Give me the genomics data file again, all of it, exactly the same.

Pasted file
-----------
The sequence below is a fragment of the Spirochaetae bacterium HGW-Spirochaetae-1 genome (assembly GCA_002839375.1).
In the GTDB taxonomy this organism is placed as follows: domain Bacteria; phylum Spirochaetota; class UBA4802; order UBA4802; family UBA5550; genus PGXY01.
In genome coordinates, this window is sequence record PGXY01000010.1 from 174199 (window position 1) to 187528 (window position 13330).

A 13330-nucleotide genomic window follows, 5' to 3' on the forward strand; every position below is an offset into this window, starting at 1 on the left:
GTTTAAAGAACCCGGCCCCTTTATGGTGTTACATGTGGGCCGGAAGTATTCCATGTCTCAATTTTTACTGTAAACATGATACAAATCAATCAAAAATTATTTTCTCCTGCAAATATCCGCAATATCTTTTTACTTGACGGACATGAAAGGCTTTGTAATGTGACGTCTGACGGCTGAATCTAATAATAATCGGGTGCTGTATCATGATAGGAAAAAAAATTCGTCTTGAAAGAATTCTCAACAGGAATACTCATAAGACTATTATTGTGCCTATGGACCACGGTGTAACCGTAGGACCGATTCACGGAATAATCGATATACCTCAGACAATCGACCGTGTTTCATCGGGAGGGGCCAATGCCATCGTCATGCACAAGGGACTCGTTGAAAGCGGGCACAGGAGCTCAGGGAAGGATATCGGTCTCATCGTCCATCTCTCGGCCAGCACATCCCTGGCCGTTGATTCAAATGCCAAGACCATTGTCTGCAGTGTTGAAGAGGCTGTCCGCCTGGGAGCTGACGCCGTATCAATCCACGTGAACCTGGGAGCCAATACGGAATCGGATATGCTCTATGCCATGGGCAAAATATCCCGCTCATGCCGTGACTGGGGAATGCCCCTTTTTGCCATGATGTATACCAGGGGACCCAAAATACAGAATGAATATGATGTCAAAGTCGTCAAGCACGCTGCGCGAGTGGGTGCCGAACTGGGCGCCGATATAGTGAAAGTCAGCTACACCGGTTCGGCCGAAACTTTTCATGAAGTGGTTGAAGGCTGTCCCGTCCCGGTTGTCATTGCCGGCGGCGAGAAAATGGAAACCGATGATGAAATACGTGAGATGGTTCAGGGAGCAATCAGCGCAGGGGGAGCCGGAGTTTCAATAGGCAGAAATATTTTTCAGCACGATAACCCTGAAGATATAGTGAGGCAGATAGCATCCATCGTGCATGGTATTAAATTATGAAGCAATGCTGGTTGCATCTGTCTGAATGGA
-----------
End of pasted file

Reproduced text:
The sequence below is a fragment of the Spirochaetae bacterium HGW-Spirochaetae-1 genome (assembly GCA_002839375.1).
In the GTDB taxonomy this organism is placed as follows: domain Bacteria; phylum Spirochaetota; class UBA4802; order UBA4802; family UBA5550; genus PGXY01.
In genome coordinates, this window is sequence record PGXY01000010.1 from 174199 (window position 1) to 187528 (window position 13330).

A 13330-nucleotide genomic window follows, 5' to 3' on the forward strand; every position below is an offset into this window, starting at 1 on the left:
GTTTAAAGAACCCGGCCCCTTTATGGTGTTACATGTGGGCCGGAAGTATTCCATGTCTCAATTTTTACTGTAAACATGATACAAATCAATCAAAAATTATTTTCTCCTGCAAATATCCGCAATATCTTTTTACTTGACGGACATGAAAGGCTTTGTAATGTGACGTCTGACGGCTGAATCTAATAATAATCGGGTGCTGTATCATGATAGGAAAAAAAATTCGTCTTGAAAGAATTCTCAACAGGAATACTCATAAGACTATTATTGTGCCTATGGACCACGGTGTAACCGTAGGACCGATTCACGGAATAATCGATATACCTCAGACAATCGACCGTGTTTCATCGGGAGGGGCCAATGCCATCGTCATGCACAAGGGACTCGTTGAAAGCGGGCACAGGAGCTCAGGGAAGGATATCGGTCTCATCGTCCATCTCTCGGCCAGCACATCCCTGGCCGTTGATTCAAATGCCAAGACCATTGTCTGCAGTGTTGAAGAGGCTGTCCGCCTGGGAGCTGACGCCGTATCAATCCACGTGAACCTGGGAGCCAATACGGAATCGGATATGCTCTATGCCATGGGCAAAATATCCCGCTCATGCCGTGACTGGGGAATGCCCCTTTTTGCCATGATGTATACCAGGGGACCCAAAATACAGAATGAATATGATGTCAAAGTCGTCAAGCACGCTGCGCGAGTGGGTGCCGAACTGGGCGCCGATATAGTGAAAGTCAGCTACACCGGTTCGGCCGAAACTTTTCATGAAGTGGTTGAAGGCTGTCCCGTCCCGGTTGTCATTGCCGGCGGCGAGAAAATGGAAACCGATGATGAAATACGTGAGATGGTTCAGGGAGCAATCAGCGCAGGGGGAGCCGGAGTTTCAATAGGCAGAAATATTTTTCAGCACGATAACCCTGAAGATATAGTGAGGCAGATAGCATCCATCGTGCATGGTATTAAATTATGAAGCAATGCTGGTTGCATCTGTCTGAATGGA